Sportradar’s head of esports James Watson has left the sports data and betting services provider after an internal investigation.
James was accused of ‘betting aggressively’ on esports betting platform Unikrn, by its CEO Rahul Sood, last month:
This prompted an internal investigation by Sportradar, which owns the sports betting data supplier Betradar, to understand what exactly happened and what action it would take.
This week, Sportradar published a statement on the completion of this investigation, which looked at whether James Watson had placed bets with Unikrn, and if he had placed those bets using privileged information obtained in his position at Betradar.
“No evidence was found to suggest that James was using privileged information to bet, however, it was clear that James placed a series of low-level bets with Unikrn.”
“No evidence was found to suggest that James was using privileged information to bet, nor that he bet on any events where integrity concerns were raised by ESIC (Esports Integrity Coalition),” the statement read.
“Furthermore, there was no evidence to suggest that he was engaged in any manipulation of pricing for the purposes of betting through any of his online activity.
“However, it was clear that James placed a series of low-level bets with Unikrn. Sportradar has a strict policy in relation to employees betting and takes the integrity of its operations very seriously. As a result it has been mutually agreed that James will leave Sportradar.”
James – who worked from Betradar’s London office – updated his LinkedIn profile to say he’s looking for new opportunities.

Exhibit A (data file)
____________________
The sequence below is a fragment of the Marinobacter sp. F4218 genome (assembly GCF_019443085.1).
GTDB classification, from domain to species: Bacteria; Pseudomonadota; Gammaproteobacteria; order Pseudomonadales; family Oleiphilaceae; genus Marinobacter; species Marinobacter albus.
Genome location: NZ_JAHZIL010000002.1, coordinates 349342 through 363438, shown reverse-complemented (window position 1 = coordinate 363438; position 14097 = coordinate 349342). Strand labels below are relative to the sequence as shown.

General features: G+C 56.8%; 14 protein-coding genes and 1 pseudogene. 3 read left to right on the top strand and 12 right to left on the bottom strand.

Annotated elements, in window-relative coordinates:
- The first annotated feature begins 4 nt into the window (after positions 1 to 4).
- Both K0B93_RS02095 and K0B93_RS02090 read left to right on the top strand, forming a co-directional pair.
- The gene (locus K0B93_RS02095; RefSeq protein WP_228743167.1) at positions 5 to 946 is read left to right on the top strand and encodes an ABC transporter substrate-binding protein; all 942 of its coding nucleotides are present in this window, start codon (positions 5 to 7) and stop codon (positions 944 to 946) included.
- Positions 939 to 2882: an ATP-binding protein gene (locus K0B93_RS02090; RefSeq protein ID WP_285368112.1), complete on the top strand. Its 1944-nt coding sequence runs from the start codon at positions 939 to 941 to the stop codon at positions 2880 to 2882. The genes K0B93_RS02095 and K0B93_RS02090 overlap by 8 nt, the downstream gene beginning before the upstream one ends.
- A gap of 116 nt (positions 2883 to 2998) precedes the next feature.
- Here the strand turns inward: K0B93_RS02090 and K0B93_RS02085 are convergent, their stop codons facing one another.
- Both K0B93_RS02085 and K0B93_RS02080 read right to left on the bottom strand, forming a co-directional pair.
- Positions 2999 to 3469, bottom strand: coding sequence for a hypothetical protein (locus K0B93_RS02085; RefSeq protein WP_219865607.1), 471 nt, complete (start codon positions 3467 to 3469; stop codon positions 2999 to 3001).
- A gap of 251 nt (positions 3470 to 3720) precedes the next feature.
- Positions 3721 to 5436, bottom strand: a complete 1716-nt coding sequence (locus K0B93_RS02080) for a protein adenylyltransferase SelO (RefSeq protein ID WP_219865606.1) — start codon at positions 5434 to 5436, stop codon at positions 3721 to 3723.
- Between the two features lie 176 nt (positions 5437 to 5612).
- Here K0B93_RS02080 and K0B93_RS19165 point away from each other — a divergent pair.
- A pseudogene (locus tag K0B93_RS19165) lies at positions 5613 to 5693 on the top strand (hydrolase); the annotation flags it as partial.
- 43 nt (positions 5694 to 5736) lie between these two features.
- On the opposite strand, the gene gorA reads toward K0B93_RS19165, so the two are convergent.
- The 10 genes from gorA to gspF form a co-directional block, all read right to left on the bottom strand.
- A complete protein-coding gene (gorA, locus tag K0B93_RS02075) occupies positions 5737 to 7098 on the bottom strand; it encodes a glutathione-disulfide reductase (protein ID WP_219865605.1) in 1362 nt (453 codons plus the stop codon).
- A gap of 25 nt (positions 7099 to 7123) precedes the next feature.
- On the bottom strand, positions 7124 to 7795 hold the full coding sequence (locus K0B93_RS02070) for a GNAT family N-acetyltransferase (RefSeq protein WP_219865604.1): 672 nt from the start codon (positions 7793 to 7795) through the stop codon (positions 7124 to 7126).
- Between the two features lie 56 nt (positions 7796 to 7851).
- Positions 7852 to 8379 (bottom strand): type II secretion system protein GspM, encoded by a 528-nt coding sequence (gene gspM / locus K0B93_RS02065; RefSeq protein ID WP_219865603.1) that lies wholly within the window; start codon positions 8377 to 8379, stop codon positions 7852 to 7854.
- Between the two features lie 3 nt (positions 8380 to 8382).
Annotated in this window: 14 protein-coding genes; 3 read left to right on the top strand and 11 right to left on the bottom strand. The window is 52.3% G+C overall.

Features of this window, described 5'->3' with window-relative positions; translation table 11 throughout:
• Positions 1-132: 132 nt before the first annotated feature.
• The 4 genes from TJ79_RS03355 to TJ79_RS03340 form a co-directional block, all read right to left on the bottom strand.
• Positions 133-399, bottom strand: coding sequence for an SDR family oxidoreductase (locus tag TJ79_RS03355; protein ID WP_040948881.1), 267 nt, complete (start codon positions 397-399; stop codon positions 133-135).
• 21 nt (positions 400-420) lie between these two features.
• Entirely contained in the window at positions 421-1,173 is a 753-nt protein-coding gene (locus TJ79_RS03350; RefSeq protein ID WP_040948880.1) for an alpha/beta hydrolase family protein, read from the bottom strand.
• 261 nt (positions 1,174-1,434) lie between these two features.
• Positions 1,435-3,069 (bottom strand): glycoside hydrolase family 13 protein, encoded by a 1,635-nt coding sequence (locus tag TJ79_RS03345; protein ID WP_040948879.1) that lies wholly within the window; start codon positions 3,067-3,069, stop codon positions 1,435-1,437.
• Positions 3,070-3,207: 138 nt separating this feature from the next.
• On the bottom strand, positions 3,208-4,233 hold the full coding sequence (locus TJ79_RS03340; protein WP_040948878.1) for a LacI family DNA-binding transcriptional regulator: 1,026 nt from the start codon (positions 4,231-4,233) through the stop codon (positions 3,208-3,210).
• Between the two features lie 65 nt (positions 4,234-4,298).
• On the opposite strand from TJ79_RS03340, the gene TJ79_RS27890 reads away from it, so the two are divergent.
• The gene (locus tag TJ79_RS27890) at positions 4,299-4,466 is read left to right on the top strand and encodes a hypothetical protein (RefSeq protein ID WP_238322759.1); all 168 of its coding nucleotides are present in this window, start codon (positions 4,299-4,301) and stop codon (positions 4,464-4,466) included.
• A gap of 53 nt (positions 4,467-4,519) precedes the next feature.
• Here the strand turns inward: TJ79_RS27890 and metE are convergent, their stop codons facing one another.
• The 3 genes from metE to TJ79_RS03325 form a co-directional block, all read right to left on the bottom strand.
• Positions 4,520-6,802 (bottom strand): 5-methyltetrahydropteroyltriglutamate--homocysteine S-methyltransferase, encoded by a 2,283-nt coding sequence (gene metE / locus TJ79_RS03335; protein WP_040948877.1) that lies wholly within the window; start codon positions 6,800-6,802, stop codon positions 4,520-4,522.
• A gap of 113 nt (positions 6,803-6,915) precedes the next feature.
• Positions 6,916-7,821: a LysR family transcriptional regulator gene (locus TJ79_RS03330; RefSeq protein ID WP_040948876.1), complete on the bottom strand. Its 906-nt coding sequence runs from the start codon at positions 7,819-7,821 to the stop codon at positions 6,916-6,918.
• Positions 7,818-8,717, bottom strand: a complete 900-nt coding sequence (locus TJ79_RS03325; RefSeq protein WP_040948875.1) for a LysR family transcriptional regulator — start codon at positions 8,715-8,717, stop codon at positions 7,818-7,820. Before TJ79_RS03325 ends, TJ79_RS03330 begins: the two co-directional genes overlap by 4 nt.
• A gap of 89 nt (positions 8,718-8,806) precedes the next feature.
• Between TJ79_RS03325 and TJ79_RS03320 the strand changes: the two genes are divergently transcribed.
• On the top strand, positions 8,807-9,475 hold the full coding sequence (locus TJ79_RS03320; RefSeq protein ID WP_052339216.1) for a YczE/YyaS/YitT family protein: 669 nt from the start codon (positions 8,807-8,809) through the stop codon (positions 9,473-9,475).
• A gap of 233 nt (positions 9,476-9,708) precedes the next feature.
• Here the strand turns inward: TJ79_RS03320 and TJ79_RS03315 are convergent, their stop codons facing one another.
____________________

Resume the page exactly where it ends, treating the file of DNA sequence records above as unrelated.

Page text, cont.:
In addition to Betradar’s investigation, Ian Smith from ESIC conducted an independent assessment and agreed with the findings.
‘This isn’t a big deal, but rules are rules’
Comment by ENUK editor Dom Sacco
This story may seem more dramatic than it actually is – despite Unikrn’s public shaming of James, he did not use insider information to place big bets on esports.
I’m not excusing his actions, but the bets were small and seemingly insignificant.
However, when you’re in a position of responsibility like James was, the rules are the rules, and that means placing no bets.
It might be that James placed the bets to test Unikrn’s platform out, who knows what his reasons were (James did not respond to my requests for comment), but you have to say Sportradar had only one option in a case made public like this.
Should James have placed the bets? No. Is he a bad guy? Probably not. Was this a bit overblown? Probably yes.
In the relatively new world of esports betting, cases like this will happen, examples will be made and hopefully practices will improve to stop things like this happening again.
Dom is an award-winning writer and finalist of the Esports Journalist of the Year 2023 award. He graduated from Bournemouth University with a 2:1 degree in Multi-Media Journalism in 2007.
As a long-time gamer having first picked up the NES controller in the late ’80s, he has written for a range of publications including GamesTM, Nintendo Official Magazine, industry publication MCV and others. He worked as head of content for the British Esports Federation up until February 2021, when he stepped back to work full-time on Esports News UK and offer esports consultancy and freelance services. Note: Dom still produces the British Esports newsletter on a freelance basis, so our coverage of British Esports is always kept simple – usually just covering the occasional press release – because of this conflict of interest.